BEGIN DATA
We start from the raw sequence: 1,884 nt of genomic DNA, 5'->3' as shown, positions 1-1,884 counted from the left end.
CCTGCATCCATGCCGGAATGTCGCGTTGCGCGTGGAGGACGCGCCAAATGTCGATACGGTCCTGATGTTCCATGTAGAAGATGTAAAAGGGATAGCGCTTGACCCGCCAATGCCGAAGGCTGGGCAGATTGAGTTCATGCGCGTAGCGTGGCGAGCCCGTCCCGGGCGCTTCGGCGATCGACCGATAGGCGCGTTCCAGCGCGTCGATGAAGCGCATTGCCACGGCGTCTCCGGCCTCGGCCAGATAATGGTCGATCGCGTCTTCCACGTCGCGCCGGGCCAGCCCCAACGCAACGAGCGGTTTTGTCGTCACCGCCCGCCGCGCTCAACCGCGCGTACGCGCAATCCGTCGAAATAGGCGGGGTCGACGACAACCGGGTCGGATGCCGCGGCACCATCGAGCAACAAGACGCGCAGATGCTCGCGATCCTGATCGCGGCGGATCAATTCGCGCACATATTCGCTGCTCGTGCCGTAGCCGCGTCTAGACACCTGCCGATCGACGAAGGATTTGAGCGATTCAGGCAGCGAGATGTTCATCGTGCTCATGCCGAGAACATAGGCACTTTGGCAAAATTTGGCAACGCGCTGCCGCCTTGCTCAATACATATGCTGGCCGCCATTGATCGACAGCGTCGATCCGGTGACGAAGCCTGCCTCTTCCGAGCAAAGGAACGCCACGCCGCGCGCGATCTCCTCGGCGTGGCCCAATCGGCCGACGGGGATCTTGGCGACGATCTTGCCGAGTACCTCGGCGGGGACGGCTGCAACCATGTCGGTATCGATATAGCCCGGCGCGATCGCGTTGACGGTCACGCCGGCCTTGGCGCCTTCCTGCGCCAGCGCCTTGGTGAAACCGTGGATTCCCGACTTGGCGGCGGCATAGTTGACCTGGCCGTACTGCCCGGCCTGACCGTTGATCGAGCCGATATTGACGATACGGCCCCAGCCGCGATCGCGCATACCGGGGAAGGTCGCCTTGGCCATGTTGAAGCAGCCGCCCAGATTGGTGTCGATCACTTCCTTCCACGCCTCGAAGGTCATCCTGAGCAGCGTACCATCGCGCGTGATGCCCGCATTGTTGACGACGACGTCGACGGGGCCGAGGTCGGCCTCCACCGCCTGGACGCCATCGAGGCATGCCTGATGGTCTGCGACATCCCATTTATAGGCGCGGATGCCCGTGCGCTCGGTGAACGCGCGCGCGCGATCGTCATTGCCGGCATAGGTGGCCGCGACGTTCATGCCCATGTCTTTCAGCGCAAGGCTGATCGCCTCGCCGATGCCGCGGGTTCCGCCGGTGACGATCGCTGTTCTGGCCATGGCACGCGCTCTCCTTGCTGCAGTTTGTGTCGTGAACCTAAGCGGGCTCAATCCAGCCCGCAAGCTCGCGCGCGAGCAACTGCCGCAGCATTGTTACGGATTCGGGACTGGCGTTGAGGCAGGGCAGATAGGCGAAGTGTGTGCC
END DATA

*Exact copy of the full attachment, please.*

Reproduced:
We start from the raw sequence: 1,884 nt of genomic DNA, 5'->3' as shown, positions 1-1,884 counted from the left end.
CCTGCATCCATGCCGGAATGTCGCGTTGCGCGTGGAGGACGCGCCAAATGTCGATACGGTCCTGATGTTCCATGTAGAAGATGTAAAAGGGATAGCGCTTGACCCGCCAATGCCGAAGGCTGGGCAGATTGAGTTCATGCGCGTAGCGTGGCGAGCCCGTCCCGGGCGCTTCGGCGATCGACCGATAGGCGCGTTCCAGCGCGTCGATGAAGCGCATTGCCACGGCGTCTCCGGCCTCGGCCAGATAATGGTCGATCGCGTCTTCCACGTCGCGCCGGGCCAGCCCCAACGCAACGAGCGGTTTTGTCGTCACCGCCCGCCGCGCTCAACCGCGCGTACGCGCAATCCGTCGAAATAGGCGGGGTCGACGACAACCGGGTCGGATGCCGCGGCACCATCGAGCAACAAGACGCGCAGATGCTCGCGATCCTGATCGCGGCGGATCAATTCGCGCACATATTCGCTGCTCGTGCCGTAGCCGCGTCTAGACACCTGCCGATCGACGAAGGATTTGAGCGATTCAGGCAGCGAGATGTTCATCGTGCTCATGCCGAGAACATAGGCACTTTGGCAAAATTTGGCAACGCGCTGCCGCCTTGCTCAATACATATGCTGGCCGCCATTGATCGACAGCGTCGATCCGGTGACGAAGCCTGCCTCTTCCGAGCAAAGGAACGCCACGCCGCGCGCGATCTCCTCGGCGTGGCCCAATCGGCCGACGGGGATCTTGGCGACGATCTTGCCGAGTACCTCGGCGGGGACGGCTGCAACCATGTCGGTATCGATATAGCCCGGCGCGATCGCGTTGACGGTCACGCCGGCCTTGGCGCCTTCCTGCGCCAGCGCCTTGGTGAAACCGTGGATTCCCGACTTGGCGGCGGCATAGTTGACCTGGCCGTACTGCCCGGCCTGACCGTTGATCGAGCCGATATTGACGATACGGCCCCAGCCGCGATCGCGCATACCGGGGAAGGTCGCCTTGGCCATGTTGAAGCAGCCGCCCAGATTGGTGTCGATCACTTCCTTCCACGCCTCGAAGGTCATCCTGAGCAGCGTACCATCGCGCGTGATGCCCGCATTGTTGACGACGACGTCGACGGGGCCGAGGTCGGCCTCCACCGCCTGGACGCCATCGAGGCATGCCTGATGGTCTGCGACATCCCATTTATAGGCGCGGATGCCCGTGCGCTCGGTGAACGCGCGCGCGCGATCGTCATTGCCGGCATAGGTGGCCGCGACGTTCATGCCCATGTCTTTCAGCGCAAGGCTGATCGCCTCGCCGATGCCGCGGGTTCCGCCGGTGACGATCGCTGTTCTGGCCATGGCACGCGCTCTCCTTGCTGCAGTTTGTGTCGTGAACCTAAGCGGGCTCAATCCAGCCCGCAAGCTCGCGCGCGAGCAACTGCCGCAGCATTGTTACGGATTCGGGACTGGCGTTGAGGCAGGGCAGATAGGCGAAGTGTGTGCC